What is a REST API really: the basic idea

REST is an architectural style, developed by Roy Fielding in 2000 for his dissertation. Rest allows software to communicate with other software’s. REST APIs are typically used to develop HTTP services. There are different guidelines for REST, if an API meets them, you can speak of a RESTful web service. In this blog article we discuss what a REST API is and the four different levels of REST.

What is a REST API?

REST stands for Representational State Transfer, and API is the abbreviation of Application Program Interface. First, a brief bit about API. Simply explained, you can think of API as a plug that you want to put in a power strip (system or application). In this way, systems and applications can communicate with each other. An API then provides the input for that communication. This also applies to a REST API, but REST is usually used to develop web services. The big difference between API and REST API is that an API is technically written specifically for a platform or application, while a REST service is built on the principles of HTTP but could theoretically work on other protocols.

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There are four different levels within REST:

Level 0: The swamp of POX
This level means that you use HTTP, where POX stands for Plain old XML. Technically, REST can be delivered via any application layer protocol, if it meets certain characteristics. In practice, everyone uses HTTP. In level 0, a single HTTP method (POST) is used to create and retrieve resources and often communication takes place based on XML.

Level 1: Resources
Resources are the core data that your application works with. These resources are in a collection. For example, you have resources that belong to another resource called "Customer": a photo, visiting address, delivery address, or contact method. The 'Customer' resource is again part of the 'Customers' collection. Your data is made up of resources and collections, but it is not a relational database. So, the client will build its own links between these resources and collections to retrieve the right information.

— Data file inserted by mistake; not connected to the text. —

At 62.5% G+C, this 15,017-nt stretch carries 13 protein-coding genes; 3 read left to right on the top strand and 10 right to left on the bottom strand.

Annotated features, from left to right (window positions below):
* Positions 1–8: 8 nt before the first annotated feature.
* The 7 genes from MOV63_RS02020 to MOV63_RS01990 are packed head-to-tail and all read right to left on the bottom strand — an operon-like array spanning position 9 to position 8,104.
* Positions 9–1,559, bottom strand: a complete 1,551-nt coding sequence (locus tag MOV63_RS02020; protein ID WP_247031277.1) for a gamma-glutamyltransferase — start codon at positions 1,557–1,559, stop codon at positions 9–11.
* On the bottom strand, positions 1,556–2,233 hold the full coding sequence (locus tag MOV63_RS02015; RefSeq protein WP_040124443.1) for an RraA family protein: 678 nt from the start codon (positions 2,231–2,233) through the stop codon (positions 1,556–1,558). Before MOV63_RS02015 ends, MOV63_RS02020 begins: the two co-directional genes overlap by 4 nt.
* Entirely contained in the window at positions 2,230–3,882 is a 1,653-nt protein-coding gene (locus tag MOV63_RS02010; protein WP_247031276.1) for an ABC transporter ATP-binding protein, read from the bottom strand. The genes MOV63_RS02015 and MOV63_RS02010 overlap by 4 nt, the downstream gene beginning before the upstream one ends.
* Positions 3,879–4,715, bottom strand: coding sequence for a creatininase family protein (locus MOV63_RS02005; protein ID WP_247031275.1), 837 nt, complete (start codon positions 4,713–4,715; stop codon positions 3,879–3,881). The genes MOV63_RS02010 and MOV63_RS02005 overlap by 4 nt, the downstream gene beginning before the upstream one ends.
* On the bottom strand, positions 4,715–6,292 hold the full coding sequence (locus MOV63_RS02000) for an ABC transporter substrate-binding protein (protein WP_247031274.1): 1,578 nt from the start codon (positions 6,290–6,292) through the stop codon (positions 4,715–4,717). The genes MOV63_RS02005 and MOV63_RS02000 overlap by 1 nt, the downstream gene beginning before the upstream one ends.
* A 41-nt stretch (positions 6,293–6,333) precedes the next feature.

Level 2: HTTP Verbs
By using HTTP Verbs you no longer have to specify the action you want to perform as part of the message. The HTTP Verbs indicate the action you can perform on a collection or resource:

  • - GET: Retrieve a resource.

    - POST: Create a resource.

    - PUT/PATCH: Update resource.

    - DELETE: Delete a resource.

  • - OPTIONS: Retrieve possible Methods for resource.

Level 3: Hypermedia Controls

Hypermedia is often seen as a nice-to-have. Building and managing hypermedia takes quite a bit of effort. But if you want to develop a RESTful web service, this is part of it. The purpose of hypermedia is to build links between the resources. For example, the 'Customer' resource also includes a specific address, photo, and employer (see level 1). With hypermedia, you then create a link between the resources that belong together based on HTTP. This way your client does not have to have any knowledge about the relations in your data/API and you gain the ability to change the structure of your data without breaking the clienst application


When you go through all these levels, you come to the Glory of REST: only then can you really call an API a REST API. At its core, REST means that you work with collections containing resources, which you have built up in a structured way, so that the structure is clear to every user.



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